Bentenya x Route 66 Film Production Committee
Chindon-ya, Bentenya, get their kicks on Route66
and bring Japanese culture to your town.
Chindon-ya, a unique promoter from Japan
Chindonya is a troupe of street musicians and performers dressed in elaborate costume who are hired to draw customers to shops. Little known to the public, chindon is a truly unique subculture of Japan. Its importance in Japanese cultural history lies in its role as the root of popular culture and of the advertising industry.
A Japanese rice ball is called "Onigiri." Often triangular or oval in shape, it is filled with variou
ingredients—pickled plums (umeboshi), salmon, tuna, or other savory fillings—and wrapped in nori (seaweed).
Chindon represents a well-known philosopher Tsurumi Shusuke’s concept of Marginal Art which is closely related to the definition of popular culture as daily cultural environment. Hearing the success of the first chindon man Amekatsu, the owner of a nearby Yose theater hired him to get people to his theater, thus giving an impetus for advertising business in Japan.
Onigiri is a beloved food in Japan that is enjoyed by people of all ages, from kids to adults. Whether it is in a child's lunchbox, a quick on-the-go snack for adults, or even part of a traditional Japanese breakfast, onigiri has a wide appeal and cultural significance in Japan. In recent years, it has been gaining popularity in New York and Los Angeles similar to that of sushi and ramen.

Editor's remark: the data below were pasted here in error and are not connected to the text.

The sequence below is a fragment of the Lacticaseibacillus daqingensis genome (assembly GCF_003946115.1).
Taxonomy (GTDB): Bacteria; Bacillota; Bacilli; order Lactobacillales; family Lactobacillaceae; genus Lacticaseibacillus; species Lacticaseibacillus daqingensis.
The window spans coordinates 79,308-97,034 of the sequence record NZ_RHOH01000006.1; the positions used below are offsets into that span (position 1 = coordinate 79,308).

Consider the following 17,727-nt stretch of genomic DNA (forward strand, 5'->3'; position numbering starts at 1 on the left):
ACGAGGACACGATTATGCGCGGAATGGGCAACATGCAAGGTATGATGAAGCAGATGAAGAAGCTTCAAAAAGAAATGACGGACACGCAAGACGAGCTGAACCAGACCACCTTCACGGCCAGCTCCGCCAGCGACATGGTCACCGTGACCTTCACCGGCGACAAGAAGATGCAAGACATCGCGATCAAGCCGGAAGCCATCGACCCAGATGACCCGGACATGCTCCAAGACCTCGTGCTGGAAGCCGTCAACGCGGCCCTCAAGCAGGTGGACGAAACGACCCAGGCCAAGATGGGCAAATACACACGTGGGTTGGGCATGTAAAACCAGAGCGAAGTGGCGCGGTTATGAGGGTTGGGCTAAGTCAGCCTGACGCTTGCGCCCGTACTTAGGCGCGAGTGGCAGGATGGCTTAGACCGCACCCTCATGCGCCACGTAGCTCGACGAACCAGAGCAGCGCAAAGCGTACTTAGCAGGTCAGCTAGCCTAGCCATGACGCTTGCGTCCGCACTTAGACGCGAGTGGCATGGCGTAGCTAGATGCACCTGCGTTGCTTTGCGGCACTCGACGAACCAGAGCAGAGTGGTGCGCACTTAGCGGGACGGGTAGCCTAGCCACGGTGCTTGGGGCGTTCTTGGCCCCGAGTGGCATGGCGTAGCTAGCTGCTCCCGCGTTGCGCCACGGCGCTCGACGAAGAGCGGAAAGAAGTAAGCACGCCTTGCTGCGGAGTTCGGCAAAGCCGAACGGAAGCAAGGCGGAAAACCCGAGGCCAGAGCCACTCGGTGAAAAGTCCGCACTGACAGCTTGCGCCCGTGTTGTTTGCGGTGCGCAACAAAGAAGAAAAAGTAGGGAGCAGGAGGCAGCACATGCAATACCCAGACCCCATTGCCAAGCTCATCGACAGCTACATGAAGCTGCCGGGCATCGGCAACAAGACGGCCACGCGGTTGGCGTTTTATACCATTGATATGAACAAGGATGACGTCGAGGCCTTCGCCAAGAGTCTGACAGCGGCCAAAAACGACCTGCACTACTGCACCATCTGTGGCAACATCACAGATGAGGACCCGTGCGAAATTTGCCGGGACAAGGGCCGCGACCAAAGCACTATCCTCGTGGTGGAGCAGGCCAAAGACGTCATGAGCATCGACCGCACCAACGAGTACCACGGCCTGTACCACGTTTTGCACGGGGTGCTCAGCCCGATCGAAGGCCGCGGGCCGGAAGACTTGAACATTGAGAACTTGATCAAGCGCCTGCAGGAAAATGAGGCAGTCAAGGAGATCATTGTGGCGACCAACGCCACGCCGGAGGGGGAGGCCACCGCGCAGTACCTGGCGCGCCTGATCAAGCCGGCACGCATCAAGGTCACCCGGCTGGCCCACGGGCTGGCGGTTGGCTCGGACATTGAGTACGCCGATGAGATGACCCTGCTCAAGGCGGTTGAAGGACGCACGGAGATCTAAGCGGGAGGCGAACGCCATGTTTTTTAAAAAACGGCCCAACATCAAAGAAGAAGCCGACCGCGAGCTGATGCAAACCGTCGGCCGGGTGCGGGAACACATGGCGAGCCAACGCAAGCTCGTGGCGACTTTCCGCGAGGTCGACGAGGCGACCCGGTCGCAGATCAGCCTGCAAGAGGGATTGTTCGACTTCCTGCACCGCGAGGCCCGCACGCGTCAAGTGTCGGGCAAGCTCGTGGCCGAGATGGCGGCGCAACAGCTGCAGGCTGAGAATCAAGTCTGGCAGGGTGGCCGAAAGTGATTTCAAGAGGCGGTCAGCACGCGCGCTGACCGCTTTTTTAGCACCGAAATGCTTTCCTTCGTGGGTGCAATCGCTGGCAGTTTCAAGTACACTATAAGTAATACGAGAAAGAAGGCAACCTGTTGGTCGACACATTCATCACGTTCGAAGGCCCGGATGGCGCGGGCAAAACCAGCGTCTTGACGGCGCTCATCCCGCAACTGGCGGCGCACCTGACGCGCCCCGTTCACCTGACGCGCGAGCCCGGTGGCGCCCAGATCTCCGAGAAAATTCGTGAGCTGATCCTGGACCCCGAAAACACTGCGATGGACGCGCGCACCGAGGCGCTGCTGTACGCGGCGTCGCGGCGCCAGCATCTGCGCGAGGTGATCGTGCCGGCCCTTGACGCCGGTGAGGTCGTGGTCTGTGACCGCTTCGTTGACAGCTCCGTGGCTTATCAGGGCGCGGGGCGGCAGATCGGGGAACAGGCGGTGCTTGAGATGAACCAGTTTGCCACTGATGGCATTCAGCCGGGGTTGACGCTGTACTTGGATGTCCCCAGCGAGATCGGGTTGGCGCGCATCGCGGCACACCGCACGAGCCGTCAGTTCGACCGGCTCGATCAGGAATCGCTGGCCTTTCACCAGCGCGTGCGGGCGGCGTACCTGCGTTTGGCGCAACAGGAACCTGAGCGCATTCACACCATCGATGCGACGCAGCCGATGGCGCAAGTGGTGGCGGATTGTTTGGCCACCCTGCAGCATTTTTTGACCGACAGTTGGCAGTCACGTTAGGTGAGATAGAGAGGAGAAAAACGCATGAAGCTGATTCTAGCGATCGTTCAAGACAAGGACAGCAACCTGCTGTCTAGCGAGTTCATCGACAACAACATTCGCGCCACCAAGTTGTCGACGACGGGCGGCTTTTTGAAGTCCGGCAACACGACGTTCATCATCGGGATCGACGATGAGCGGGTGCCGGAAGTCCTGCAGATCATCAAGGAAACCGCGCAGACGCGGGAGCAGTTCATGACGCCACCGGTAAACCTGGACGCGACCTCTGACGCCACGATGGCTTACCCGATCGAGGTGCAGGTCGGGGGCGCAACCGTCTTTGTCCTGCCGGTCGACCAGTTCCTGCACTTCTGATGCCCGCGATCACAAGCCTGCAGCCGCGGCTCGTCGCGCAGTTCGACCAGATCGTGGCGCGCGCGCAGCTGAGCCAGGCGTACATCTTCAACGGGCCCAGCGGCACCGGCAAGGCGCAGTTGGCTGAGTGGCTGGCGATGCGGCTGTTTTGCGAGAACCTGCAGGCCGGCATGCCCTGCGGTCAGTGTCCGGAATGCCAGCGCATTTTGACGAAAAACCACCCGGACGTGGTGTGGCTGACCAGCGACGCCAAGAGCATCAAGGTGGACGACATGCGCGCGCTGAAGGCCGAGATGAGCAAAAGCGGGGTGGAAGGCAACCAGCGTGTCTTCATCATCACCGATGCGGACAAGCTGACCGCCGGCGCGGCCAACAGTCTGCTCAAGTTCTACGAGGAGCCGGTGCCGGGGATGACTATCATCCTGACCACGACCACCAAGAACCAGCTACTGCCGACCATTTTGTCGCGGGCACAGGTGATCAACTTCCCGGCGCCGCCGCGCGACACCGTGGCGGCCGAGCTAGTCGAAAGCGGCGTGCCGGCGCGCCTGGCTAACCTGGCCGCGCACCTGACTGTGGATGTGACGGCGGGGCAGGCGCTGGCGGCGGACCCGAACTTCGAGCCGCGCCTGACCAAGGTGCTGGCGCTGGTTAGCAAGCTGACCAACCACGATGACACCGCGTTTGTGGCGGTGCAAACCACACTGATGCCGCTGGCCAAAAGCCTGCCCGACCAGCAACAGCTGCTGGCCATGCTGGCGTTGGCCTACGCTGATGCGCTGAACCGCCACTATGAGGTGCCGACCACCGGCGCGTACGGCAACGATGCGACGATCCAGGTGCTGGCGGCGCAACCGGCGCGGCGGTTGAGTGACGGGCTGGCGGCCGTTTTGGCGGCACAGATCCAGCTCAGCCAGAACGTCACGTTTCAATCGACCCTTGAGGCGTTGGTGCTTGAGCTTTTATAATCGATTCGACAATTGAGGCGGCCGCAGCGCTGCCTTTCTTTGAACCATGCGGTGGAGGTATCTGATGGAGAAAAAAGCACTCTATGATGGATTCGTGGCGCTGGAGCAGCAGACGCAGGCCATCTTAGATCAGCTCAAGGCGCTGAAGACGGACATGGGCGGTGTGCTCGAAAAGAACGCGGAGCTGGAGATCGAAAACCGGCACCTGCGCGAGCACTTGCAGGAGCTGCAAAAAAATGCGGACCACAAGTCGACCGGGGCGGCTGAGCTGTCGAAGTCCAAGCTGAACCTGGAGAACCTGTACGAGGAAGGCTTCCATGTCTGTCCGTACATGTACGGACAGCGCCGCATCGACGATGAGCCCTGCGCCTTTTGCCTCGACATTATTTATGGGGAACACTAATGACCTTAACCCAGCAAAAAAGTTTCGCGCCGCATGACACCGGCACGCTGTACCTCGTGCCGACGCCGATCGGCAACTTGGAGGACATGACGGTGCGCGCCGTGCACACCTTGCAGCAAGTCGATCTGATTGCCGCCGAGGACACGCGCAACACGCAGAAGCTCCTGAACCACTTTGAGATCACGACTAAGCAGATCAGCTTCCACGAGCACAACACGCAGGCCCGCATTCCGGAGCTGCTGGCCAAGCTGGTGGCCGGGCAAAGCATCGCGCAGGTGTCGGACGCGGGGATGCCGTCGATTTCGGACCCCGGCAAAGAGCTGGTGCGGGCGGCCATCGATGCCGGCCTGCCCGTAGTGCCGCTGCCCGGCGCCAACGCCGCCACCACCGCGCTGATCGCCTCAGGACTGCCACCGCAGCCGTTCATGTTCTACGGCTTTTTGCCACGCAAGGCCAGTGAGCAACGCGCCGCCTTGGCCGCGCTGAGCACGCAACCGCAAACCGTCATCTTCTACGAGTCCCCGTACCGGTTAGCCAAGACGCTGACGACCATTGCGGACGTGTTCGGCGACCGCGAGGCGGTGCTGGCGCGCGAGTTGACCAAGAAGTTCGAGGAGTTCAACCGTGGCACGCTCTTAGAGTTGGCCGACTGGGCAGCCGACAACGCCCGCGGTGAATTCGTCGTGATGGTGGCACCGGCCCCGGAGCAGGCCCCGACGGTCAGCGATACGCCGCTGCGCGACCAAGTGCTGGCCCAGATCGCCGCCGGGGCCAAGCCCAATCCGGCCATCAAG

Chindon sound echoes throughout the world
Although its origin can be traced back to the mid-nineteenth century (1845) when a candy salesman named Amekatsu in Osaka, Japan, used noisemakers and songs to draw the business, chindonya, which was initially called tozaiya in Osaka and hiromeya in Tokyo, had become widespread after the Meiji Restoration of 1868. As the free-market economy grew in post-feudal Japan,so was the demand for advertising. Hiromeya hired even a brass bandto advertise such new products as toothpaste, red bean paste buns, and cosmetics. When newspaper and other means of advertising became available, chindonya experienced a setback but remained part of the streetscape. The current troupe formation consisting of a drummer, a percussionist, and a wind instrumentalist had been created by the 1920s. The unique instrument played by a percussionist is made up of two small drums and a bell.
Because of the sound of bell (chin) and that of drum (don), the advertising troupe began to be called chindonya around 1930. Following the end of WWII during which street performers had been prohibited, chindonya reemerged as local businesses counted on street advertising while waiting for the recovery of other advertising media. During its heyday in the 1950s and 1960s (1952 – 1960), there were 2,500 chindonya troupes across Japan. Regrettably, with the recession in the 1970s and the rapid development of other advertising media after the 1980s, chindonya has become obsolete and less than 35 professional troupes remain today (Chindonya). Despite its long history and importance in Japanese society, chindonya is virtually unknown in Japan, let alone the United States.
Chindon-ya.” Ethnomusicology 60, no. 2 (Spring/Summer 2016): 233 – 262.